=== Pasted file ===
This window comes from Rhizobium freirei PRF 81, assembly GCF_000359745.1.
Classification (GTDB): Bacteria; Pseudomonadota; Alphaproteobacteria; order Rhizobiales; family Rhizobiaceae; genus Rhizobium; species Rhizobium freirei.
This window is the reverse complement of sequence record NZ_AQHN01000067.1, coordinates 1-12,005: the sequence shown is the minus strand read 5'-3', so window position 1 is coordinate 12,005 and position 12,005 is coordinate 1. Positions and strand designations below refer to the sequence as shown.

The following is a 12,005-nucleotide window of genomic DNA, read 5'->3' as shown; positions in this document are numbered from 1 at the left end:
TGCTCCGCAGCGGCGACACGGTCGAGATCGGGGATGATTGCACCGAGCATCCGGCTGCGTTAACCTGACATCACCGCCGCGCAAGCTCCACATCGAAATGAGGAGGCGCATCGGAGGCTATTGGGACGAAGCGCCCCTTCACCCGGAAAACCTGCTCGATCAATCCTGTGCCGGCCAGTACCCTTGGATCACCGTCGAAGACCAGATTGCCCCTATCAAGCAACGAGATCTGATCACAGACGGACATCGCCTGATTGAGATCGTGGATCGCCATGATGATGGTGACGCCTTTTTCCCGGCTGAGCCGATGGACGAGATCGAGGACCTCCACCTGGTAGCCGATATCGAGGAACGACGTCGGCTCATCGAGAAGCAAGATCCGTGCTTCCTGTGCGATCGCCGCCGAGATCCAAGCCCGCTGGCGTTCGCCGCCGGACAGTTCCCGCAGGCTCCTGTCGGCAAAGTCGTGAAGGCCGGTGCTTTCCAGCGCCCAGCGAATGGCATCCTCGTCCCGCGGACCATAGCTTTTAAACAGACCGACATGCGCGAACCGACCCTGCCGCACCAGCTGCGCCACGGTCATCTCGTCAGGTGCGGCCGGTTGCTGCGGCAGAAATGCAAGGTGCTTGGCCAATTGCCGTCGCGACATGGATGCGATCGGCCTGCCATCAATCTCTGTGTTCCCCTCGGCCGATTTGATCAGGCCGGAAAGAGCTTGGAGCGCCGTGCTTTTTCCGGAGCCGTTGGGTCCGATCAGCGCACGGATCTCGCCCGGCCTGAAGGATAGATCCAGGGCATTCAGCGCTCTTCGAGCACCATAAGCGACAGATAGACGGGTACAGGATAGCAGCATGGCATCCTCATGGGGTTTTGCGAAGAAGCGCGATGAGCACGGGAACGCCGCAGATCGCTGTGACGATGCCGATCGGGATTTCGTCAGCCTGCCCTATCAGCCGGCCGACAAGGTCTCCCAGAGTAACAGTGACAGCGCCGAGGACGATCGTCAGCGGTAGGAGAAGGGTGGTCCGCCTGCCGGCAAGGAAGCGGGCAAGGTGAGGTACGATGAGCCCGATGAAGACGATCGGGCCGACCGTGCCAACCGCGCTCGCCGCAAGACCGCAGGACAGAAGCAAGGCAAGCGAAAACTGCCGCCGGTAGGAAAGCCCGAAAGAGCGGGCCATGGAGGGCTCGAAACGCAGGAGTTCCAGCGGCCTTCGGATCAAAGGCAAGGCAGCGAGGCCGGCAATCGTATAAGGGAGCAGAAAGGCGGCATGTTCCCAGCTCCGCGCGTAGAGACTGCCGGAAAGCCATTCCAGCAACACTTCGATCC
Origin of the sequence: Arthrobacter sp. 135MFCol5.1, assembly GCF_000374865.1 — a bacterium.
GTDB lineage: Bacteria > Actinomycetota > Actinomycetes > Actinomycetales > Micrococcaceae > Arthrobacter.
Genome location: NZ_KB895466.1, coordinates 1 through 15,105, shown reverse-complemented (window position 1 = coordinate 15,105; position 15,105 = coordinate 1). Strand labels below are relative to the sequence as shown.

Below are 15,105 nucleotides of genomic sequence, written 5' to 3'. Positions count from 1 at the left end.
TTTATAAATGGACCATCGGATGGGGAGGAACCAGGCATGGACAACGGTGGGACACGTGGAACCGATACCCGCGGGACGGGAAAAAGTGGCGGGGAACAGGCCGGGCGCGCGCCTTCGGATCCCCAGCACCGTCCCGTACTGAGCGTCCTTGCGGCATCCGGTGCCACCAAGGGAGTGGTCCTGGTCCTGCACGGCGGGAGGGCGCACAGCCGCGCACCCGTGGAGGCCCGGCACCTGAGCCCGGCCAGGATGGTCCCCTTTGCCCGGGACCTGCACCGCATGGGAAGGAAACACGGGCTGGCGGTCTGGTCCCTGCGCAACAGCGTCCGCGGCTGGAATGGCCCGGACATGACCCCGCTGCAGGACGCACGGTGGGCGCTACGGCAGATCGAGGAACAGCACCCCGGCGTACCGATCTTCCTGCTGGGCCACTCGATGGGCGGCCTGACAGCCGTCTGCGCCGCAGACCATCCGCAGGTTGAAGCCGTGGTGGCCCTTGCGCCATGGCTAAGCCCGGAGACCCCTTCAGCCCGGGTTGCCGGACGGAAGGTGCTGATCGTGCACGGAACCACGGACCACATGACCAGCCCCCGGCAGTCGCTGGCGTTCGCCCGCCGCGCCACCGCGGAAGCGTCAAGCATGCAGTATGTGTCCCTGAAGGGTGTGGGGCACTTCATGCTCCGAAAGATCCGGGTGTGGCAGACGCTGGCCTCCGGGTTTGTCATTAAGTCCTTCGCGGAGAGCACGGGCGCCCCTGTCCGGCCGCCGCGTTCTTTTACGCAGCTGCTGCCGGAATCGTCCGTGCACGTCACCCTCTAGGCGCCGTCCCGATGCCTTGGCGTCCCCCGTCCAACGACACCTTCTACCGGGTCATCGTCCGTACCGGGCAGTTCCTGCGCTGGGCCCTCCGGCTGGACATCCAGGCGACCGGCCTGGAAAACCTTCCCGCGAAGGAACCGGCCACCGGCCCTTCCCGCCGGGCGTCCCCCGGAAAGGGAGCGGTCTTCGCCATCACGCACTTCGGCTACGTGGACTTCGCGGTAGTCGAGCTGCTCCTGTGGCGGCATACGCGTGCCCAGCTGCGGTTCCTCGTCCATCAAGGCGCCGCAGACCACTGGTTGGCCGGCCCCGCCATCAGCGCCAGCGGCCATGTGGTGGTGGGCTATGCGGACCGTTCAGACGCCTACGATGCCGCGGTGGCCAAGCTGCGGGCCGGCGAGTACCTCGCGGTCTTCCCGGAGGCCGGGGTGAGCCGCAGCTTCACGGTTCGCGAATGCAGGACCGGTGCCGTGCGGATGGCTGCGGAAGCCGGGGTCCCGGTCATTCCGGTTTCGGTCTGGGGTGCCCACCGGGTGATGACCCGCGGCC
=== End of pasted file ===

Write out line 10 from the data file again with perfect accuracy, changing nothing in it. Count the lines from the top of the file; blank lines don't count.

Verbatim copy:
TTTATAAATGGACCATCGGATGGGGAGGAACCAGGCATGGACAACGGTGGGACACGTGGAACCGATACCCGCGGGACGGGAAAAAGTGGCGGGGAACAGGCCGGGCGCGCGCCTTCGGATCCCCAGCACCGTCCCGTACTGAGCGTCCTTGCGGCATCCGGTGCCACCAAGGGAGTGGTCCTGGTCCTGCACGGCGGGAGGGCGCACAGCCGCGCACCCGTGGAGGCCCGGCACCTGAGCCCGGCCAGGATGGTCCCCTTTGCCCGGGACCTGCACCGCATGGGAAGGAAACACGGGCTGGCGGTCTGGTCCCTGCGCAACAGCGTCCGCGGCTGGAATGGCCCGGACATGACCCCGCTGCAGGACGCACGGTGGGCGCTACGGCAGATCGAGGAACAGCACCCCGGCGTACCGATCTTCCTGCTGGGCCACTCGATGGGCGGCCTGACAGCCGTCTGCGCCGCAGACCATCCGCAGGTTGAAGCCGTGGTGGCCCTTGCGCCATGGCTAAGCCCGGAGACCCCTTCAGCCCGGGTTGCCGGACGGAAGGTGCTGATCGTGCACGGAACCACGGACCACATGACCAGCCCCCGGCAGTCGCTGGCGTTCGCCCGCCGCGCCACCGCGGAAGCGTCAAGCATGCAGTATGTGTCCCTGAAGGGTGTGGGGCACTTCATGCTCCGAAAGATCCGGGTGTGGCAGACGCTGGCCTCCGGGTTTGTCATTAAGTCCTTCGCGGAGAGCACGGGCGCCCCTGTCCGGCCGCCGCGTTCTTTTACGCAGCTGCTGCCGGAATCGTCCGTGCACGTCACCCTCTAGGCGCCGTCCCGATGCCTTGGCGTCCCCCGTCCAACGACACCTTCTACCGGGTCATCGTCCGTACCGGGCAGTTCCTGCGCTGGGCCCTCCGGCTGGACATCCAGGCGACCGGCCTGGAAAACCTTCCCGCGAAGGAACCGGCCACCGGCCCTTCCCGCCGGGCGTCCCCCGGAAAGGGAGCGGTCTTCGCCATCACGCACTTCGGCTACGTGGACTTCGCGGTAGTCGAGCTGCTCCTGTGGCGGCATACGCGTGCCCAGCTGCGGTTCCTCGTCCATCAAGGCGCCGCAGACCACTGGTTGGCCGGCCCCGCCATCAGCGCCAGCGGCCATGTGGTGGTGGGCTATGCGGACCGTTCAGACGCCTACGATGCCGCGGTGGCCAAGCTGCGGGCCGGCGAGTACCTCGCGGTCTTCCCGGAGGCCGGGGTGAGCCGCAGCTTCACGGTTCGCGAATGCAGGACCGGTGCCGTGCGGATGGCTGCGGAAGCCGGGGTCCCGGTCATTCCGGTTTCGGTCTGGGGTGCCCACCGGGTGATGACCCGCGGCC